By Shanon Sterringer ~ WRHS Member
It is hard to believe it has been almost a year since I had the privilege of presenting Hildegard the Medieval Herbalist at one of the monthly WRHS meetings. Many of you are familiar with this amazing woman who practiced healing, not only through the use of foods and herbs, but precious gemstones. Her work Physica serves as an encyclopedia for the use of many natural elements for holistic health and well-being. She sees their healing properties existing through her theological understanding of viriditas (greening power) which she believed was the life-source that came from our Creator Source. Viriditas animates and sustains all that is alive.
St. Hildegard of Bingen describes amethyst in her work, Physica in the following way: “Amethyst develops when the sun shows its circle, as though it was crowned, which it does when it prefigures some change in the vestment of the Lord, in the Church. Amethyst grows as a gum, and so there are many of them. It is hot and fiery and a bit airy, since the air is a bit cool when the sun shows its circle.” She goes on to describe how to use it medicinally. For Hildegard, God’s providence permeates every particle of the created world and therefore everything in nature has an ordered purposed. Human beings are a part of the divine order and therefore will find benefit in mind, body and spirit from the natural world.
One herb that is of particular interest to Hildegard, and Hildegard followers today, is fennel. In her work she recorded almost two full pages on fennel including the following: “In whatever way it is eaten, it makes a person happy and brings a gentle heat and good perspiration, and make for good digestion… Eating fennel or its seeds every day diminishes bad phlegm and decaying matter, keeps bad breath in check and makes one’s eyes see clearly, by its good heat and beneficial powers.” Fennel tea and seeds are often consumed today following meals to aid in the digestive process.
This is a photo from the back of the Hildegard Haus in Fairport Harbor (where I live and pastor a community of faith). Growing alongside of the church building is a beautiful crop of fennel. Last year I worked in the dye garden and in the fall, I was invited to take a handful of fennel seeds from one of the plants. This small handful of seeds produced an abundant crop here in Fairport Harbor. It is so beautiful, in part because it captures Hildegard’s charism and the spirit of the Western Reserve Herb Society. While I have truly missed being at the WRHS garden this year, I feel gratitude each day as I walk out into the courtyard at the Hildegard Haus to visit the fennel plants.
Another popular Hildegard themed treat is her recipe for “Cookies of Joy” or sometimes referred to as “Nerve Cookies” because they are meant to calm one’s nerves by bringing joy. These cookies are often made from spelt flour (one of Hildegard’s preferred grains) and include her “Spices of Joy” mixture – cinnamon, nutmeg and clove. In Physica, she wrote: “Take some nutmeg and an equal weight of cinnamon and a bit of cloves and pulverize them. Then make small cakes with this and fine whole wheat flour (or spelt) and water. Eat them often. It will calm all bitterness of the heart and mind, open your heart and impaired senses, and make your mind cheerful.” There are many recipes circulating for these cookies and when I have hosted retreats or events, many different versions often appear on the buffet table. Some very unique, and all delicious! A recipe is included at the end of this blog post, but I encourage you to play with it and make it your own!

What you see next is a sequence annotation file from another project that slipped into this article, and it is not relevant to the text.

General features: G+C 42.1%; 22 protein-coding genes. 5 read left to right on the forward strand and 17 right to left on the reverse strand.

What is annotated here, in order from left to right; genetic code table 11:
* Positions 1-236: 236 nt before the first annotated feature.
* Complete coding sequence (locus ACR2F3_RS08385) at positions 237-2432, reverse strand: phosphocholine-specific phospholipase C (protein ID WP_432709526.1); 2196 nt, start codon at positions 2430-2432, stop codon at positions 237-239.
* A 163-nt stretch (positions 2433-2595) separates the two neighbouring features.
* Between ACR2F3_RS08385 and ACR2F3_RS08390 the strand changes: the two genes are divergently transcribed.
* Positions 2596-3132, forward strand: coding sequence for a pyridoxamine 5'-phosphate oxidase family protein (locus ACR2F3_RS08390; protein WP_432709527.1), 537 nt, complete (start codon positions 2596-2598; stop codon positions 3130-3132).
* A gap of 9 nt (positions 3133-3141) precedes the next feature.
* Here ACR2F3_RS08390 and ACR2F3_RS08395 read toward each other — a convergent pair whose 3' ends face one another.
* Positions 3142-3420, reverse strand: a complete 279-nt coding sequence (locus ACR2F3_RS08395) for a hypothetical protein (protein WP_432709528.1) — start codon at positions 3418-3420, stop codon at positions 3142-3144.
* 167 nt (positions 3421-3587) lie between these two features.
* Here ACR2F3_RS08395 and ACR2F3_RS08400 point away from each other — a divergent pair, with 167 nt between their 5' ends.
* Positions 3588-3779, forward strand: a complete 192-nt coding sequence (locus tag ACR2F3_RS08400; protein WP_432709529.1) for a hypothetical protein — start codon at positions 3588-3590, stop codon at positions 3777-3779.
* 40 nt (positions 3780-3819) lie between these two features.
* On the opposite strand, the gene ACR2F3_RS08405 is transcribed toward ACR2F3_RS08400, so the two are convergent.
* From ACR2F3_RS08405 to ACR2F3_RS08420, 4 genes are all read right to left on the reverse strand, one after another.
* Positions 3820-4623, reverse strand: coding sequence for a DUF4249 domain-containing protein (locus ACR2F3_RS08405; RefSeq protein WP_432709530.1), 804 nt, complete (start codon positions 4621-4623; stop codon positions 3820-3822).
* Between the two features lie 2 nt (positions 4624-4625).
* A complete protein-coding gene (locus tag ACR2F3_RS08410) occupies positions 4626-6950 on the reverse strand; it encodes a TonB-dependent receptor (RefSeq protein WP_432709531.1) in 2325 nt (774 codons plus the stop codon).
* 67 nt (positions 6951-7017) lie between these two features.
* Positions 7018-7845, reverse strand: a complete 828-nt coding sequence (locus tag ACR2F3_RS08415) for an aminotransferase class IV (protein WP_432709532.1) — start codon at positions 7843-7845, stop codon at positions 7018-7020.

Hildegard of Bingen died on September 17, 1179 and so her feast day is celebrated each year in her memory and honor. We not only celebrate to remember who she was and what she did in 12th century Germany, but to be inspired to bring some of the charism of this remarkable woman, a German Benedictine Nun and Mystic, into our world today. She has much to teach us about the created world, including the rich treasures of plants, trees, herbs, precious stones and foods. Her wisdom reaches far beyond this blog post, but for now we can start by kicking back with a cup of fennel tea and a cookie of joy - actually in her book, Hildegard says to eat five or six of them each day!
Above is a photo of me from our Hildegard “feast” we celebrated as the culmination of a 12-day international virtual pilgrimage with participants from all over the world. We started in Fairport Harbor each day and then traveled to Germany and experienced the viriditas (greening power) of Hildegard’s homeland through her art, music, preaching and of course, her use of herbs, plants and precious stones. As you can see on the table in front of me, I celebrated with spelt, chestnuts, fennel tea and cookies of joy! May this season of harvest be overflowing with viridity!
In her book, From Saint Hildegard’s Kitchen: Foods of Health, Foods of Joy, Jany Fournier-Rosset includes the following recipe:
Cookies That Bring Joy
12 Tbsps+1tsp butter
3/4 cup brown sugar
1/3 cup honey
4 egg yolks
2 ½ cups spelt flour
1 tsp salt
2 rounded tbsps “Spices of Joy”
Melt the butter under low heat, add the sugar, honey, and egg yolks, beating lightly. Add the flour and salt, combine gently. Refrigerate this cookie dough after mixing, for at least one hour. Remove from refrigerator. Roll out onto a floured surface, cut with a cookie cutter. Bake on a baking sheet at 400 F for 10-15 minutes until golden, watching closely.